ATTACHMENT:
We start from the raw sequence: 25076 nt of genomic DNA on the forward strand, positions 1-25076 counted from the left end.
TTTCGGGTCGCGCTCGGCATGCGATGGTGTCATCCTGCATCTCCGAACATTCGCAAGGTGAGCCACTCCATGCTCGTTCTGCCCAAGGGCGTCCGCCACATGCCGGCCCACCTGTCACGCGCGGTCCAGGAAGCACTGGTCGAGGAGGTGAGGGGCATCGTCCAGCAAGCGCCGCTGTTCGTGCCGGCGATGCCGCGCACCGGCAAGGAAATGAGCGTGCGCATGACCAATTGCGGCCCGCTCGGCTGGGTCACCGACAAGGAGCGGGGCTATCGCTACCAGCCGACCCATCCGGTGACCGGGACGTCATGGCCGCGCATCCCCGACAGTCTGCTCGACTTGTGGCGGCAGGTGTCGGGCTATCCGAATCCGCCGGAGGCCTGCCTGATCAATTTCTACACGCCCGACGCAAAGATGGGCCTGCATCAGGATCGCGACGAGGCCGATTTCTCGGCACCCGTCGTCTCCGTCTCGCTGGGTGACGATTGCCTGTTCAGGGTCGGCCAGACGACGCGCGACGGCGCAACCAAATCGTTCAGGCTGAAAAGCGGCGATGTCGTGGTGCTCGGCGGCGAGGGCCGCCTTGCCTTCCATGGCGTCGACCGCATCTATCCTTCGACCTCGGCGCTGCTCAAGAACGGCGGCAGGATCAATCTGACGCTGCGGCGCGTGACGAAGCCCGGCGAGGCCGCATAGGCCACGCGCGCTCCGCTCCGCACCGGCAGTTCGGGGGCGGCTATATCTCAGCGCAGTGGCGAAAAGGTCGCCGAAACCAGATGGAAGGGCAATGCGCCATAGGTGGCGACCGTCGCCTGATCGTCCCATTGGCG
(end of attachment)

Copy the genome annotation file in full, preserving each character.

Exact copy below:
We start from the raw sequence: 25076 nt of genomic DNA on the forward strand, positions 1-25076 counted from the left end.
TTTCGGGTCGCGCTCGGCATGCGATGGTGTCATCCTGCATCTCCGAACATTCGCAAGGTGAGCCACTCCATGCTCGTTCTGCCCAAGGGCGTCCGCCACATGCCGGCCCACCTGTCACGCGCGGTCCAGGAAGCACTGGTCGAGGAGGTGAGGGGCATCGTCCAGCAAGCGCCGCTGTTCGTGCCGGCGATGCCGCGCACCGGCAAGGAAATGAGCGTGCGCATGACCAATTGCGGCCCGCTCGGCTGGGTCACCGACAAGGAGCGGGGCTATCGCTACCAGCCGACCCATCCGGTGACCGGGACGTCATGGCCGCGCATCCCCGACAGTCTGCTCGACTTGTGGCGGCAGGTGTCGGGCTATCCGAATCCGCCGGAGGCCTGCCTGATCAATTTCTACACGCCCGACGCAAAGATGGGCCTGCATCAGGATCGCGACGAGGCCGATTTCTCGGCACCCGTCGTCTCCGTCTCGCTGGGTGACGATTGCCTGTTCAGGGTCGGCCAGACGACGCGCGACGGCGCAACCAAATCGTTCAGGCTGAAAAGCGGCGATGTCGTGGTGCTCGGCGGCGAGGGCCGCCTTGCCTTCCATGGCGTCGACCGCATCTATCCTTCGACCTCGGCGCTGCTCAAGAACGGCGGCAGGATCAATCTGACGCTGCGGCGCGTGACGAAGCCCGGCGAGGCCGCATAGGCCACGCGCGCTCCGCTCCGCACCGGCAGTTCGGGGGCGGCTATATCTCAGCGCAGTGGCGAAAAGGTCGCCGAAACCAGATGGAAGGGCAATGCGCCATAGGTGGCGACCGTCGCCTGATCGTCCCATTGGCG